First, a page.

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Northern Shootout slo-pitch tournament strikes out again

'This is tough on the city, event organizers and the players. It’s always a feel-good weekend, and we miss it,' says organizer
Ray Ashkewe
Ray Ashkewe of the Wagner Lawn Care Orillia Slo-Pitch team is one of hundreds of players who will be missing out on the Northern Shootout tournament again this year.

For the second year in a row, one of Canada’s largest slo-pitch tournaments, which is annually hosted in Orillia, has been cancelled.

The Northern Shootout was last held in 2019 for its 12th consecutive year. Tournament organizer Mike Borrelli says cancelling the event for the second year in a row is gut-wrenching.  

“We waited as long as we could before cancelling it, but the tournament starts on June 25, and the province isn’t letting us host games until July 26,” Borrelli said, referencing the province's three stages of reopening.

Each year 85 teams, featuring hundreds of slo-pitch players from all over the country, participate in the Northern Shootout.

“This event is huge for most players at the highest levels, and all levels for that matter,” Borrelli said.

“This event makes Orillia the go-to place in the summer for our game. It brings players in from all over the country to compete for a national championship.”

The annual home run derby is also missed by members of the slo-pitch community and Orillia residents who enjoyed watching the contest.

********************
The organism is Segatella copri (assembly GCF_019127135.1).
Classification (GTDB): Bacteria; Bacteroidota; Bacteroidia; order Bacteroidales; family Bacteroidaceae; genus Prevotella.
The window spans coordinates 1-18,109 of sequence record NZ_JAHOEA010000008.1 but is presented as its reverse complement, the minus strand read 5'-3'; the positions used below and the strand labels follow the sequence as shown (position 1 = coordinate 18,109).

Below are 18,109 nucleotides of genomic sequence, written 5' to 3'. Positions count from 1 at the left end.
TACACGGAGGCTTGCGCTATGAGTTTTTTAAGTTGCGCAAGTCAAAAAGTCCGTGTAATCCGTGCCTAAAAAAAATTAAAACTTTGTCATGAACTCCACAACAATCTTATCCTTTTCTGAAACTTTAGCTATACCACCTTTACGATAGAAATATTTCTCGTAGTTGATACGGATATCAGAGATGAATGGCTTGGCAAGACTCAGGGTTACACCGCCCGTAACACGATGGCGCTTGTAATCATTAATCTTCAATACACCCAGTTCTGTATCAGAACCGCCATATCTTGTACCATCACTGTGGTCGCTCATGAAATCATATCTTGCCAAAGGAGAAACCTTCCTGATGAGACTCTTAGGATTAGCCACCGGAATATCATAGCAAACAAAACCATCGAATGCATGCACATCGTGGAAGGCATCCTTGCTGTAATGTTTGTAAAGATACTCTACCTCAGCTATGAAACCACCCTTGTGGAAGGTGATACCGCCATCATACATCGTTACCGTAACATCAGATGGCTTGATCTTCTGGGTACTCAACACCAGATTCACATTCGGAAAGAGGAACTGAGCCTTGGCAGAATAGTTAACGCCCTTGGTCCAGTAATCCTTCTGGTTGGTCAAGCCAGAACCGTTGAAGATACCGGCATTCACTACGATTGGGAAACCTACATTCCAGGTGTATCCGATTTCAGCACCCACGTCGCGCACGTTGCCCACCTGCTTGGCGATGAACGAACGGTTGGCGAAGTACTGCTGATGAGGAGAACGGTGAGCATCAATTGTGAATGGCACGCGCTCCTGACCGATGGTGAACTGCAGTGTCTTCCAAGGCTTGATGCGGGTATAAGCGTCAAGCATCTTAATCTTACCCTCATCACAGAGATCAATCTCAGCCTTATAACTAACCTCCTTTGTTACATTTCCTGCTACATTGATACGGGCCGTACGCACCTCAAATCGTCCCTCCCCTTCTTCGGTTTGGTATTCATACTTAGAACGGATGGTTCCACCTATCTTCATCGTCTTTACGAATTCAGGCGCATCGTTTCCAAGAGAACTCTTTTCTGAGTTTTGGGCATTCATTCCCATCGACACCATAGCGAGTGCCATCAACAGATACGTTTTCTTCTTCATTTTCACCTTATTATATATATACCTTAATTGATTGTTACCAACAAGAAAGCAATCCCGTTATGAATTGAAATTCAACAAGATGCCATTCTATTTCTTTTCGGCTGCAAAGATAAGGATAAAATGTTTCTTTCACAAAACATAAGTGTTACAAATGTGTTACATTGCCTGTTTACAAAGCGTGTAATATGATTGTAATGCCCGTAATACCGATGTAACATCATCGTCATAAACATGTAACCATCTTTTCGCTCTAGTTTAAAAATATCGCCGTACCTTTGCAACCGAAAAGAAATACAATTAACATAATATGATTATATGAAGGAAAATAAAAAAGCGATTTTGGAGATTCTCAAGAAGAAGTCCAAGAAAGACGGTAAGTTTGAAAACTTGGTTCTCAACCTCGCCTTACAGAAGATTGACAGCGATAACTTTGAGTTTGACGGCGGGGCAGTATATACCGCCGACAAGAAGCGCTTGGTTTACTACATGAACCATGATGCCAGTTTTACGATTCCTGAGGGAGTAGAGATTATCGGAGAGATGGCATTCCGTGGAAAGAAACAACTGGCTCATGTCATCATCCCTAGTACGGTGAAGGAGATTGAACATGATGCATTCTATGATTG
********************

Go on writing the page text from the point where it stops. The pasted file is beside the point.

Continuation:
“People mark that on their calendar, they don’t want to miss it. People from Orillia like coming out to cheer on our local guys who participate ... everybody loves home run hitters,” Borrelli said.

Borrelli says a financial impact study was conducted on the Northern Shootout tournament a few years ago and it was determined the event brings in $400,000 for the Orillia economy each year.

“People come to Orillia every year for this tournament, they stay in our local hotels, they eat at our local restaurants, and they pour their money into our economy,” he said.

“This is tough on the city, event organizers, and the players. It’s always a feel-good weekend, and we miss it.”

Despite cancelling the event for the second consecutive year, Borrelli isn’t worried about the future of the event.

“I think it’s going to be as big as it’s always been when the event returns," he said, adding "the 85 teams we bring in is the maximum that we can fit with the limited diamonds we have in Orillia. There is always more interest and demand every year.”


Tyler Evans

About the Author: Tyler Evans

Tyler Evans got his start in the news business when he was just 15-years-old and now serves as a video producer and reporter with OrilliaMatters
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